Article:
30 Day Fitness Experiment

What can you do for your body in 30 days?

Pilates Book Giveaway 2010

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There’s been lots of jabber here on 30DayFitnessExperiment about Pilates, and even about Pilates instructors, and it’s high time for a giveaway, so here we go.

What’s up for grabs: A copy of the book Pilates for Weight Loss by Lynne Robinson.

How to enter: Comment on this post and tell me: 1. What one small change you’re going to make this month in pursuit of better health and fitness 2. What factors have affected your current state of health and/or fitness, i.e. I used to have a job where I was on my feet or physically active; now I work in an office or I had a baby and haven’t gotten back into shape or I used to play on a team and now I don’t or My mom used to cook for me and now I’m on my own so I eat fast food… You get the idea.

The fine print: You can enter up to 2 times, once by answering #1 above, and once by answering #2. Please include your email address when you make your comment (in the form, not in the comment itself, for your privacy), or your Twitter @name, so that I can let you know if you’ve won! If the prize is not claimed within 48 hours of the announcement of winner, we’ll re-draw.

The deadline: Enter by the end of Sunday, June 6th, Eastern Time.

Have fun! I hope you win!

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May 28, 2010 Posted by | Giveaways | , , , , , , | 32 Comments

Six Ways to Measure Your Progress Without a Bathroom Scale

The Long Walk
Image by l.gence via Flickr

Thursday Check-in Time!

I gained .5 pounds this week. Yep, I’m half a pound heavier. Documenting this (and not feeling sad about it) got me thinking about metrics: what is the best way to measure progress?

That depends partly on what your goals are. If you’re in a body building program, you probably expect to gain weight.

In this project, I’ve stated my starting weight and measurements. I’ve also stated my basic, loose goal: Lose 100 pounds. Here’s how I got that number: I did not enter my height, sex, and age into an “ideal body weight” chart. I did not wake up one day and shriek: “Oh no, I’m fat! I’d better lose 100 pounds!” I did not research a celebrity, find out her weight, and make that my goal.

What I did was this: I thought back to the time in my life when I was most fit. I tried to remember what my lifestyle was. I’ve never gone on a diet or been involved in a sport, so what I came up with was this: I was physically active, I avoided fast food and junk food, and I ate lots of fruits, vegetables, and whole grains. The physical activity I participated in so regularly was using my two legs to get me places. That’s it. At that time, I weighed about 100 pounds less than I did at the beginning of this project.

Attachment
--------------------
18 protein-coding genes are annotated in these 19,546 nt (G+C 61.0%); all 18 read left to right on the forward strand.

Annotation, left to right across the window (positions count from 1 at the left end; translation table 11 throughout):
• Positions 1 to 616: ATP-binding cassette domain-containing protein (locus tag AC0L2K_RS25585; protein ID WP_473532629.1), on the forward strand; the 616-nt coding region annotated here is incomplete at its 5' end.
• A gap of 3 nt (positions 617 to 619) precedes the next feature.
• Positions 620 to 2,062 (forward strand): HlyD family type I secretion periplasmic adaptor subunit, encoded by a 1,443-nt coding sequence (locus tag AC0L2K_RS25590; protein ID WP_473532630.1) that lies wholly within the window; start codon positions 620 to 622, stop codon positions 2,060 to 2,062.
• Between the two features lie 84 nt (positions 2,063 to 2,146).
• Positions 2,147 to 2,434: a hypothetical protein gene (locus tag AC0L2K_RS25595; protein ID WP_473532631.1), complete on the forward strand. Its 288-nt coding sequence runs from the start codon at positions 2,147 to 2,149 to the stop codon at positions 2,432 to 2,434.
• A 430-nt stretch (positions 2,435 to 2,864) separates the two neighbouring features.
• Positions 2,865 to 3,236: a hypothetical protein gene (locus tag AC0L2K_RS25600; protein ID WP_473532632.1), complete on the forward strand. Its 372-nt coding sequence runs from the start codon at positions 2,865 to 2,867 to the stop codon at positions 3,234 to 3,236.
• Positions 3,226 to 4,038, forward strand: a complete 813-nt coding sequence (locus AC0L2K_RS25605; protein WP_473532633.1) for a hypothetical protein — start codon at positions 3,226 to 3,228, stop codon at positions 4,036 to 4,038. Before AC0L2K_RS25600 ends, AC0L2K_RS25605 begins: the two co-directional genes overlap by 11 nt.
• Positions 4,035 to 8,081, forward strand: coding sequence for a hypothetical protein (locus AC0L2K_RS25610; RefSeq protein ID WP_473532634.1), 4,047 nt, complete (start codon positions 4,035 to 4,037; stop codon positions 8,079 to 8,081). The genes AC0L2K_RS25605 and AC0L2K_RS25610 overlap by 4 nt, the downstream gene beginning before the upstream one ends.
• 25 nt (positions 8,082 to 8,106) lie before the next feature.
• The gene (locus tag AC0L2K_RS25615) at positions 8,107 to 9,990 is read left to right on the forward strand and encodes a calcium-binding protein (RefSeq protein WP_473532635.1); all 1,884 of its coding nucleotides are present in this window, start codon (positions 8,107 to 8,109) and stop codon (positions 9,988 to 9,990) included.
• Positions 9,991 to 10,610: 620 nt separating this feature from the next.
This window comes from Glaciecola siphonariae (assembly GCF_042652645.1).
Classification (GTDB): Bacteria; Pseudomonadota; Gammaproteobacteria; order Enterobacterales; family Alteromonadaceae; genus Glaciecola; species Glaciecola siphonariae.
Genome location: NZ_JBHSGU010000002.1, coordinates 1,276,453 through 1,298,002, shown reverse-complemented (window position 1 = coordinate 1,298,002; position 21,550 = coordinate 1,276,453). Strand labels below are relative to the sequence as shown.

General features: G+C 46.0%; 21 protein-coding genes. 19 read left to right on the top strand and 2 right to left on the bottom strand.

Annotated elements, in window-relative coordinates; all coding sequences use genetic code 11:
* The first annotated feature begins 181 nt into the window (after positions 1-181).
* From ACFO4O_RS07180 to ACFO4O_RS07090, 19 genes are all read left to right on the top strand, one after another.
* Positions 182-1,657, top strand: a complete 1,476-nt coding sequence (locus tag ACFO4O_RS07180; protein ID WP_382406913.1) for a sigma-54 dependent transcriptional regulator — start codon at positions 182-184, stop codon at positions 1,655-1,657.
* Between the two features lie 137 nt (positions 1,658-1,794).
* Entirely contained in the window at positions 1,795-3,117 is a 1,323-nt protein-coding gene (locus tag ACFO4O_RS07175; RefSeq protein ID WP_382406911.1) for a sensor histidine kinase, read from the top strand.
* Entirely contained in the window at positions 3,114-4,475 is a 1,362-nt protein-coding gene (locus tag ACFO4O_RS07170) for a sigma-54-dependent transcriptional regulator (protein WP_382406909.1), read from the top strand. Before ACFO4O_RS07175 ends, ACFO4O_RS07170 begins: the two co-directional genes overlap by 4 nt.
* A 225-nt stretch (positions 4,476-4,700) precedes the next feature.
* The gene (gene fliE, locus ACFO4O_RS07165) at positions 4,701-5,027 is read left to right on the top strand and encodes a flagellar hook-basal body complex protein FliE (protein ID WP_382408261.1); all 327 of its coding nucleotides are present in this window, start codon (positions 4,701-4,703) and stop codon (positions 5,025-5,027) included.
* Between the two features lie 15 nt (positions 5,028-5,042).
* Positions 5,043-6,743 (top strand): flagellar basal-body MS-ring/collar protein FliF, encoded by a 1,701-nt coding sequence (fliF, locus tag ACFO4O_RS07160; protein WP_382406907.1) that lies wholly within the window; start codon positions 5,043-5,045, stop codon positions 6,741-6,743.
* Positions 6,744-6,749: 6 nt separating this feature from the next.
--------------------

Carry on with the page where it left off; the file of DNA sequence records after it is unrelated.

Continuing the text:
That’s why I’m using 100 pounds as a basic gauge. If, however, I find myself physically fit and active but over 120 pounds, I am not going to take extreme measures to get myself to weigh less. See, the pounds in themselves are not the measure of my progress.

Six Ways to Measure Fitness and Weight Loss Without a Bathroom Scale:

  • Waist to Hip Ratio: This is a measurement of the distribution of your body fat. People with a lot of abdominal fat are at higher risk for heart disease and other maladies. How to do it: Divide your waist measurement by your hip measurement. For women, the number should be 0.8 or lower. For men, 1.0 or lower.
  • Vital Signs: Your blood pressure and cholesterol levels speak volumes about your health, including your risk for heart attack and stroke.
  • Resting Heart Rate: The fitter you are, the more efficient your heart becomes. To calculate your resting heart rate (RHR), count your pulse for one minute, before getting out of bed in the morning. Take an average over three days. The normal range is between 60-80 beats per minute, but the average rate steadily declines among people who are more physically active.
  • Endurance: The more you exercise, the easier it becomes. Find a way to log your mileage if you walk or bike. Compare what you can do at the beginning of the month with what you can do at the end of the month.
  • Body Composition: Your body composition can be measured by a doctor, or at a gym or university. There are several methods of testing. What it tells you: A body composition test tells you what percentage of your body is composed of fat. 32% is considered obese for women; 26% is considered obese for men.
  • Clothing Size: The good ol’ dress size test. If you can fit into clothes you couldn’t before, you’ve improved your body. You don’t need a bathroom scale to tell you that.
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April 29, 2010 Posted by | Uncategorized | , , , , , , , , , , , , | Leave a comment

New Experiment: Integrating Physical Activity Into the Daily Routine

Jogging on a bright November morning
Image by Ed Yourdon via Flickr

I’m so ready for the 2nd 30 Day Fitness Experiment!